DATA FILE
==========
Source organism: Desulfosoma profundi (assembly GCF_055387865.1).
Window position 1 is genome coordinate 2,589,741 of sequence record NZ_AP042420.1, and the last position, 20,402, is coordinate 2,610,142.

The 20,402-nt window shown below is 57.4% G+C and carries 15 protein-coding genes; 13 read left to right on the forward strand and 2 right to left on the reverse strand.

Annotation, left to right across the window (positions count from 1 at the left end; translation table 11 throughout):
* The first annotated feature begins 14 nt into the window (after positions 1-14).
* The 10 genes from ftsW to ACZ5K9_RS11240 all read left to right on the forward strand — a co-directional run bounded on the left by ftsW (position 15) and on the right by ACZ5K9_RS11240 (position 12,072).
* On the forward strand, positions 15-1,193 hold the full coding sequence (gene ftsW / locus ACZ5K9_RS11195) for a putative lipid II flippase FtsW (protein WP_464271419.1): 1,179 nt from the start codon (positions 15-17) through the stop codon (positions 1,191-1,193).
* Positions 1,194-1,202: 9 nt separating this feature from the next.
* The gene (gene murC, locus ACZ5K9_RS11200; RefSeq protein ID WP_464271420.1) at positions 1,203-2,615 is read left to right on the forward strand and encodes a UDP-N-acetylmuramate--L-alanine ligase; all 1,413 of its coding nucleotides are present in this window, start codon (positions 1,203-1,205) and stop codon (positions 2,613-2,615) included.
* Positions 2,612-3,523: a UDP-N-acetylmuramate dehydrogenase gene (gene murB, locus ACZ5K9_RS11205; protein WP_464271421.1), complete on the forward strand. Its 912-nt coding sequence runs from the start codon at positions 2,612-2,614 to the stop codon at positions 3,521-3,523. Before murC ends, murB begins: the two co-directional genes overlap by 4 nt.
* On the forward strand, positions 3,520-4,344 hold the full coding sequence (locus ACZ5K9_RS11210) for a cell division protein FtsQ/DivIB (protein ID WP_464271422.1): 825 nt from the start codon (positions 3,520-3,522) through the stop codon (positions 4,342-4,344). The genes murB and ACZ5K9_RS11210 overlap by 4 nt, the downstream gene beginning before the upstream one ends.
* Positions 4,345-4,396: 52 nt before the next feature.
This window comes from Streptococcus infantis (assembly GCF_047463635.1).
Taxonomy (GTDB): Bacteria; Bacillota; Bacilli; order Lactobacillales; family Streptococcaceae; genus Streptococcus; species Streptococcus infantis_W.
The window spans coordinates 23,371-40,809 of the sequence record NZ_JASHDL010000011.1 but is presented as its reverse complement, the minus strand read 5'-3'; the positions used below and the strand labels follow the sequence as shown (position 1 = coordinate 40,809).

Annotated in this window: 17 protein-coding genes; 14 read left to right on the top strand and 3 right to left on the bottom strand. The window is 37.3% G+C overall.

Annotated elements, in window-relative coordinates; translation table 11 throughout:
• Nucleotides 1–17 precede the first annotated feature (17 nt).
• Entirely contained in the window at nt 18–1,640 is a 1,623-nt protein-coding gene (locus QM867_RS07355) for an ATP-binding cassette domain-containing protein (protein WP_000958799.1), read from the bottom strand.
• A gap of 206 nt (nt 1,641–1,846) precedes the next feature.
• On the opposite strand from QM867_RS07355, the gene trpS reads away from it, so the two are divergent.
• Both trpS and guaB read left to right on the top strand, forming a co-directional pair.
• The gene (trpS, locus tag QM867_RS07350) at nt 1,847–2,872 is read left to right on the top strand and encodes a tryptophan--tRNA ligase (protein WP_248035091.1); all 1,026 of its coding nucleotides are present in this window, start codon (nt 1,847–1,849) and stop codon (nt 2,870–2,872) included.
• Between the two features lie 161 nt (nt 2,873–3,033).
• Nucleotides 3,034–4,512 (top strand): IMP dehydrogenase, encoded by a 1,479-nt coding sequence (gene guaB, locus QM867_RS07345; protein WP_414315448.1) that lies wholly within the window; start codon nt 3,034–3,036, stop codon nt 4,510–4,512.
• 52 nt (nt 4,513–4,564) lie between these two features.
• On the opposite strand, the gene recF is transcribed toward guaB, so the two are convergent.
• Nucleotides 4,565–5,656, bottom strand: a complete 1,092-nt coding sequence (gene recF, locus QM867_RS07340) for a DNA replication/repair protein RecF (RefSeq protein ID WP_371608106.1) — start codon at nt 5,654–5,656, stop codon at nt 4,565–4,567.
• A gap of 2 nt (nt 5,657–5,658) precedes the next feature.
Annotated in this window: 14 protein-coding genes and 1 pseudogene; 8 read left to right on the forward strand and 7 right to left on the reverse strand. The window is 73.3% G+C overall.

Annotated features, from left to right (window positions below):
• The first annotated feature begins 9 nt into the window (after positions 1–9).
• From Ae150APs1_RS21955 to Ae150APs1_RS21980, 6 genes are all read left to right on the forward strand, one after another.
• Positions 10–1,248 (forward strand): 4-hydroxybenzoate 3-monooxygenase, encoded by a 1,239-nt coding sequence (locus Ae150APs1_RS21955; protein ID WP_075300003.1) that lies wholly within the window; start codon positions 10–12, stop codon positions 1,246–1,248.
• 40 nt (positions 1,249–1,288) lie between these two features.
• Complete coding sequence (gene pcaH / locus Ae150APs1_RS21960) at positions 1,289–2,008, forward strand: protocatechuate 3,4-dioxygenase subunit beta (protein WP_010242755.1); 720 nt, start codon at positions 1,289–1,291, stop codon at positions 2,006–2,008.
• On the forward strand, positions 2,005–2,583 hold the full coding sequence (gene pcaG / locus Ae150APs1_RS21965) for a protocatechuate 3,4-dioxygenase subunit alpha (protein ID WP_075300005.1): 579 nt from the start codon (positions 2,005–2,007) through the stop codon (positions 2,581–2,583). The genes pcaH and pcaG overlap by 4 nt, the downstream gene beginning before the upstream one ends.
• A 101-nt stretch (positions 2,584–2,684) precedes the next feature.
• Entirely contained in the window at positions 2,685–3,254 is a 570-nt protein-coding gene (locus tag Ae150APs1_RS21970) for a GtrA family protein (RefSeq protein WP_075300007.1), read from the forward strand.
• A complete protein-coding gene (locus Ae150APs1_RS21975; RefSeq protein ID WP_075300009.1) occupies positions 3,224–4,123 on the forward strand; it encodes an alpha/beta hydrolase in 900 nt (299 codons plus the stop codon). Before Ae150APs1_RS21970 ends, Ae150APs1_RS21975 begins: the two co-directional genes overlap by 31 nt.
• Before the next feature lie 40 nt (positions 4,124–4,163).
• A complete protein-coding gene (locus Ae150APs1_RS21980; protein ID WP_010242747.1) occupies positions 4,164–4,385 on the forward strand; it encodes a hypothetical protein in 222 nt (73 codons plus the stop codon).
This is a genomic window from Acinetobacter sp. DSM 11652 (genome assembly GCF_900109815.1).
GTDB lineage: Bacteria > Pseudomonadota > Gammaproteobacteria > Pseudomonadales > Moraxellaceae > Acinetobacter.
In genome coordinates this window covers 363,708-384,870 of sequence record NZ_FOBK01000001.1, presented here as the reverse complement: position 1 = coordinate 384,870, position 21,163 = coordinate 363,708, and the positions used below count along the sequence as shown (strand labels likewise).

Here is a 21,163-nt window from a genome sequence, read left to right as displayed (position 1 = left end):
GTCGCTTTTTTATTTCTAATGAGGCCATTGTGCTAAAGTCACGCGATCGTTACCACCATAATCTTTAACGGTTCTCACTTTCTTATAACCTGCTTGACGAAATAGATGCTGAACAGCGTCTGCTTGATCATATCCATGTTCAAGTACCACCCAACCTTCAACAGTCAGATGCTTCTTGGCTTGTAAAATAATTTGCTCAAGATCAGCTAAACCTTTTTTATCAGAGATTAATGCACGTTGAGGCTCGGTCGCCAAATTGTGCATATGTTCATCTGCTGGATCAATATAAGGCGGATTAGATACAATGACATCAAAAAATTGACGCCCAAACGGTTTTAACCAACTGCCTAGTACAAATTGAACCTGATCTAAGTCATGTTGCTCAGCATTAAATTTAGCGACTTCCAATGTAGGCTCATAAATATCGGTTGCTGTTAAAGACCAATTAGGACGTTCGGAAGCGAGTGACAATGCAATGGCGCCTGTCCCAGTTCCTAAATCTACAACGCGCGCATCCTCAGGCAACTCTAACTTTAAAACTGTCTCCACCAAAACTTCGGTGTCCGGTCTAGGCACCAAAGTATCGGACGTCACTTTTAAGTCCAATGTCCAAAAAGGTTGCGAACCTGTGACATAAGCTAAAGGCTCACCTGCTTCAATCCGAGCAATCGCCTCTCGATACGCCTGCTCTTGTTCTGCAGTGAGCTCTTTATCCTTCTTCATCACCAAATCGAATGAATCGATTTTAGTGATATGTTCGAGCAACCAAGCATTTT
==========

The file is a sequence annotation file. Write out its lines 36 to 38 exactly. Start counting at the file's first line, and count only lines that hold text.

• Complete coding sequence (gene pcaH / locus Ae150APs1_RS21960) at positions 1,289–2,008, forward strand: protocatechuate 3,4-dioxygenase subunit beta (protein WP_010242755.1); 720 nt, start codon at positions 1,289–1,291, stop codon at positions 2,006–2,008.
• On the forward strand, positions 2,005–2,583 hold the full coding sequence (gene pcaG / locus Ae150APs1_RS21965) for a protocatechuate 3,4-dioxygenase subunit alpha (protein ID WP_075300005.1): 579 nt from the start codon (positions 2,005–2,007) through the stop codon (positions 2,581–2,583). The genes pcaH and pcaG overlap by 4 nt, the downstream gene beginning before the upstream one ends.
• A 101-nt stretch (positions 2,584–2,684) precedes the next feature.